Micro, small, and medium enterprises’ (MSMEs) contributions to the economy and exports have steadily increased over the last few years due to technological advances, government policies, and increasing levels of entrepreneurship across Asia-Pacific (APAC).
MSMEs contribute an impressive amount ($15 trillion in 2021) to APAC’s gross domestic product (GDP), and about 20% to 30% of this contribution goes to the manufacturing GDP.
In the Association of Southeast Asian Nations (ASEAN), Indonesian MSMEs contribute the largest percentage (61%) to their country’s GDP. In South Asia, India’s MSMEs have one of the highest shares (49% in 2020) in exports.
The number of MSMEs in the region, according to the World Bank, is about 170 million. They outnumber large enterprises and, therefore, employ a significant portion of their countries’ working population. In APAC, exports from MSMEs accounted for approximately $896 billion in 2020.
MSMEs contribute significantly to the exports of APAC countries, ranging from 15% to 49% of the total exports. As commerce became smarter and more connected, MSMEs turned to electronic commerce (eCommerce) to access a more extensive network and a larger regional and international consumer base. MSMEs significantly contribute to their GDP, making them a driving force behind developing APAC markets.
In Singapore, figures for 2021 released by the Department of Statistics, Singapore, indicates that SMEs, whose operating receipts do not exceed more than $100 Mil or whose employment is not more than 200 workers, form 99% of all enterprises in Singapore. This means that an overwhelming majority of Singapore companies, businesses, non-profit organisations, ministries, statutory boards and government/government-aided schools are considered SMEs. They employ 71% of Singapore’s 3.4 million workers, and contribute 44% of the S$484 billion added in nominal value.
Countries incentivize and support MSMEs to solidify and expand their businesses within and beyond the region, and MSMEs in APAC with the need to access international markets challenged their expansion.
With the COVID-19 pandemic changing market dynamics, however, the upsurge of eCommerce resolved the issue. MSME businesses require digitalization as they grow rapidly.
“MSME suppliers experienced an increase in customer base locally and internationally during the pandemic due to the boom in eCommerce and mobile commerce,” explained Janesh Janardhanan, Practice Area Leader – Advisory, Supply Chain & Logistics, Asia Pacific, at Frost & Sullivan.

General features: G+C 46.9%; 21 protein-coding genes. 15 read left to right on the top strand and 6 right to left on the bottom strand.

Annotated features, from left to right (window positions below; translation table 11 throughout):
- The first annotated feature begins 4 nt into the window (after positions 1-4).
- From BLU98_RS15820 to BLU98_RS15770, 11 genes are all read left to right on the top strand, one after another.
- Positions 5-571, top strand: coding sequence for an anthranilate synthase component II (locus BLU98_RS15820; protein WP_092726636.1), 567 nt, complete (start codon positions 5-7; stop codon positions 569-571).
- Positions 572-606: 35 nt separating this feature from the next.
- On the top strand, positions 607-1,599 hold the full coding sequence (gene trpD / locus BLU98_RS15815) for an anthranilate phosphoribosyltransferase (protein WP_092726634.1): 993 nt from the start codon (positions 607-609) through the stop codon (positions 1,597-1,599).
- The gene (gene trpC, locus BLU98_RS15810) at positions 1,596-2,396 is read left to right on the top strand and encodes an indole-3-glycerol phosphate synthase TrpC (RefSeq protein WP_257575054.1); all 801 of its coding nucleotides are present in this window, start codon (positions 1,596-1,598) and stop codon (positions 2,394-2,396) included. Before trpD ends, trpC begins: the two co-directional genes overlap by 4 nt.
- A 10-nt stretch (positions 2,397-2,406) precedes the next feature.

“MSMEs in APAC will increase focus on export opportunities and trade barriers will diminish among countries to create high intra-regional trade growth as regional integration stems from free trade agreements (FTAs). Adoption of technological trends boosted last-mile operations and created new customer expectations,”
To take advantage of smarter connected commerce and thrive in this market, MSMEs must:
- Adopt digital tools to expand their customer base into international markets and provide digitally advanced services to gain and maintain a customer base.
- Partner with strong logistics companies for seamless logistics operations, resulting in greater customer satisfaction. The partnerships also minimize risks and challenges associated with potential supply chain disruptions, enabling business continuity.
- Adopt smart business logistic solutions as eCommerce expands and the number of parcels rise.
- Leverage technologies, such as Big Data, AI, and Internet of Things (IoT), to predict any supply chain disruptions and take actions to eradicate them for a smoother logistics experience.
- Adopt a technology-driven approach to logistics based on route optimization and delivery automation to enable efficient and quick dispatch and delivery times to meet customer expectations and improve customer experience.
- Implement paperless digital trade solutions and customs clearance solutions to improve logistics efficiency and competitiveness of MSMEs, enabling cross-border trade.
“Digital platforms will help MSMEs recover and increase their business in the post-COVID-19 era. With the shift in consumer behavior and sharp rise in online shopping, cross-border purchases will gain prominence between 2022 and 2025,” said Salil Chari, Senior Vice President of Marketing & Customer Experience, FedEx Express AMEA (Asia Pacific, Middle East, and Africa).
“Smarter, more connected logistics services—such as FedEx International Connect Plus Services (FICP)—will help address cross-border logistics challenges, including more flexibility and control over the delivery process, and navigating diverse shipping regulations and customs in different countries, to improve customer experience and support business growth.
Through solutions like FICP, FedEx helps facilitate and nourish cross-border trade so MSMEs can expand their reach at a greater value.”
Digital tools improve efficiency of logistics operations to help MSMEs gain a competitive advantage, with optimized efficiency, productivity, and flexibility to their customers through smart connected commerce.
Some benefits of smarter digitalized logistics solutions include:
- Improved efficiency and reduced costs associated with administrative delays, such as customs clearance and cross-border movement of freight, enabling timely delivery of goods and no cross-border delays.
- Quick and more accurate monitoring and prediction of logistics delays in real time, enabling MSMEs to take suitable actions to manage risks. This prevents delays that can lead to customers canceling orders.
- More efficient last-mile operations, making failures and mistakes negligible and preventing business loss.
- Greater trust and long-term customer relationships for MSMEs due to the ability to track and trace goods via sensors